Today, 80% of the U.S. recording industry's revenues come from streaming services, while a third of people in the U.S. are using music streaming subscriptions. This trend is not short-lived, as the industry was changing well before the pandemic.
On April 28th, 2003, Apple announced the iTunes Music Store. In a message that transformed the way we consume music, Steve Jobs said to the crowd:
"People have told us over and over and over again, they don’t want to rent their music. Just to make that perfectly clear: Music’s not like a video. Your favorite movie you may watch 10 times in your life; your favorite song you’re going to listen to a thousand times in your life. If it costs you $10 a month, or over $100 a year, for a subscription fee to rent that song, that means for me to listen to my favorite song in 10 years I paid over $1,000 in subscription fees to listen to my favorite song 10 years from now, and that just doesn’t fly with customers. They don’t want subscriptions."
Jobs was right, for a while. However, the explosion of popularity in music streaming services has coincided with a multi-year decline in revenue from digital downloads, now accounting for only 6% of the industry's sales.
The pandemic situation continues to transform our habits. We've come to rely ever more on streaming platforms such as Spotify, Apple Music, Google Play Music, Amazon Music, and Europe's Deezer.
The music market is evolving, with streaming services at the helm.
Revenues for paid subscriptions in the U.S. recorded music industry surpassed $1 billion in 2015. In 2019, that number topped $5.9 billion and accounted for 53.4% of revenue across all formats for the year.
In less than five years after entering the billion-dollar club, paid subscriptions became the recording industry's dominant format. Spotify has emerged as the category winner of 2020, with the streaming giant's 2019 earnings report revealing a profit 30 times higher than the best projections.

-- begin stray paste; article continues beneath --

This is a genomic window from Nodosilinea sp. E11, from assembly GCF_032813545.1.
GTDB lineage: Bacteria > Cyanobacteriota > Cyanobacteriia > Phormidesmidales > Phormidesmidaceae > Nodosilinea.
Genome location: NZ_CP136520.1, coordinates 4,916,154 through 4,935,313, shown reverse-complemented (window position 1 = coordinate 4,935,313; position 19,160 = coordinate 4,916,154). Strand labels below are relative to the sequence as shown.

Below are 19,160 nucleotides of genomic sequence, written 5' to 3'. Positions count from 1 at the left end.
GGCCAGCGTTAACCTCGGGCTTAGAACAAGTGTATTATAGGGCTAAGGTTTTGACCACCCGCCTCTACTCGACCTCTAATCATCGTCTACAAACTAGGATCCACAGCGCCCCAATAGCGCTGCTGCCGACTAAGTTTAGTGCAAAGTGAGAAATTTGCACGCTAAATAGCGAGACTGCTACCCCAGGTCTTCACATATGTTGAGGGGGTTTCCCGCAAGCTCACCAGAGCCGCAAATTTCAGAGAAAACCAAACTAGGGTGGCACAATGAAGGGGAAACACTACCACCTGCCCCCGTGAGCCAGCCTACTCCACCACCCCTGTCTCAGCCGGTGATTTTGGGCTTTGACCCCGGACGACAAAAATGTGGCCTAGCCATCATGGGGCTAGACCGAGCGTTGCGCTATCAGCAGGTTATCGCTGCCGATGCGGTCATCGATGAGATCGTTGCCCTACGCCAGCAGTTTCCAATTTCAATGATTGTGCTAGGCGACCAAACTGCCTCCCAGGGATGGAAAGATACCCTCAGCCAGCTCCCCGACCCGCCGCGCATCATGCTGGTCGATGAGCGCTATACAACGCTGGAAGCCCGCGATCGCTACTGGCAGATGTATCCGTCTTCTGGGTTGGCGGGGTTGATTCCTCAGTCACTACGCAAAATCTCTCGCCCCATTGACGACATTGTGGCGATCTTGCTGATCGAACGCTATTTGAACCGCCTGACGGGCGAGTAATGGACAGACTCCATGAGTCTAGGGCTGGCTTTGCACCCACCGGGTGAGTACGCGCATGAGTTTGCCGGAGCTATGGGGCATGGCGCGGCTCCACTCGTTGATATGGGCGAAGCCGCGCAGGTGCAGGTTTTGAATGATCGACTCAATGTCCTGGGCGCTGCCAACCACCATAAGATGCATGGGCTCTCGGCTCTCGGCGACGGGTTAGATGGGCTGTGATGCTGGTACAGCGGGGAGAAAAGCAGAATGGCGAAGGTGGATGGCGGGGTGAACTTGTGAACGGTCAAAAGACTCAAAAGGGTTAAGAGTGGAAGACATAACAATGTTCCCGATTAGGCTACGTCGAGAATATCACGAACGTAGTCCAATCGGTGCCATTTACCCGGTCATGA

The trend is set for streaming platforms to keep growing. The environment is ripe for both new ideas and previously old but improved business models to thrive. One concept having its moment in the sun is the exclusive release.
Exclusive releases mostly died out post-2016. However, streaming services like Spotify are inking multi-year exclusive licensing deals with prominent podcasters like Joe Rogan. That deal preserves Rogan's ownership of his content, and a music industry aversive to giving up rights to their work may find this kind of arrangement appealing.
Streaming platforms may soon close similar big-ticket deals with record labels and artists.
The numbers don't lie - streaming services are on fire in 2020.
The COVID-19 pandemic has sped up digital transformation across multiple industries, leading to a rapid increase in demand for home entertainment. According to DiMA's 2020 Streaming Forward report, the number of ad-supported audio streaming service users averaged at 116.7m in 2019 and is on track to surpass U.S. terrestrial radio's audience.
In 2020, paid subscriptions climbed to over 72.1 million in the U.S alone, up from 58.2 million in the first half of 2019. With an average of 1 million new subscriptions per month, the sheer size of the market alone is enough to draw interest from the recording industry.
Amidst COVID-19, the recorded music industry outside the U.S. feared that business would screech to a halt. Italy, one of the hardest-hit countries during the pandemic, saw total revenue for its recorded music industry revenue climb 2.1% from the same period in 2019. Subscription audio streaming was the primary driver of that growth, with revenue up 33.6% in the first half of 2020.
Despite worries of a collapse in advertising revenue, ad-supported audio streaming revenue in Italy leaped 19.3% for the first half of the year. Meanwhile, physical music revenues were down -47.9% YoY. Italy is not alone in its dramatic growth in streaming revenue. France's recorded music market saw a modest 0.4% growth in the first half of 2020, with streaming revenues up 17.7% and offsetting the -36.8% decline in physical music sales.
Returning to Italy, Enzo Mazza, the CEO of FIMI (a conglomerate that tracks the Italian music industry), reports a sharp increase in streaming subscribers over age 40.
"The so-called lockdown economy gave a strong push to digital in Italy, and a lot of adult consumers turned to e-commerce and streaming." - Enzo Mazza
Naturally, consumers aged 40 and above are likely to have higher incomes (and different tastes) than the younger generations typically associated with the digital music industry. If the trend of a more diverse consumer base with higher incomes holds for markets like the U.S., therein would be a lucrative demographic for producers to explore.
How you can capitalize on the streaming revolution
For record labels and music publishers, the rise of streaming platforms represents a challenging but rewarding task. To enjoy the most significant advantage of that trend requires top-tier management across all digital channels.
Having a fully online workspace is a huge time saver.
Reprtoir mixes a CMS designed for audio files and metadata (Audio Manager), musical works and contracts (Works Manager), direct links to distribution platforms (Releases Manager), or even managing royalties accounting inside Reprtoir (Royalties Manager).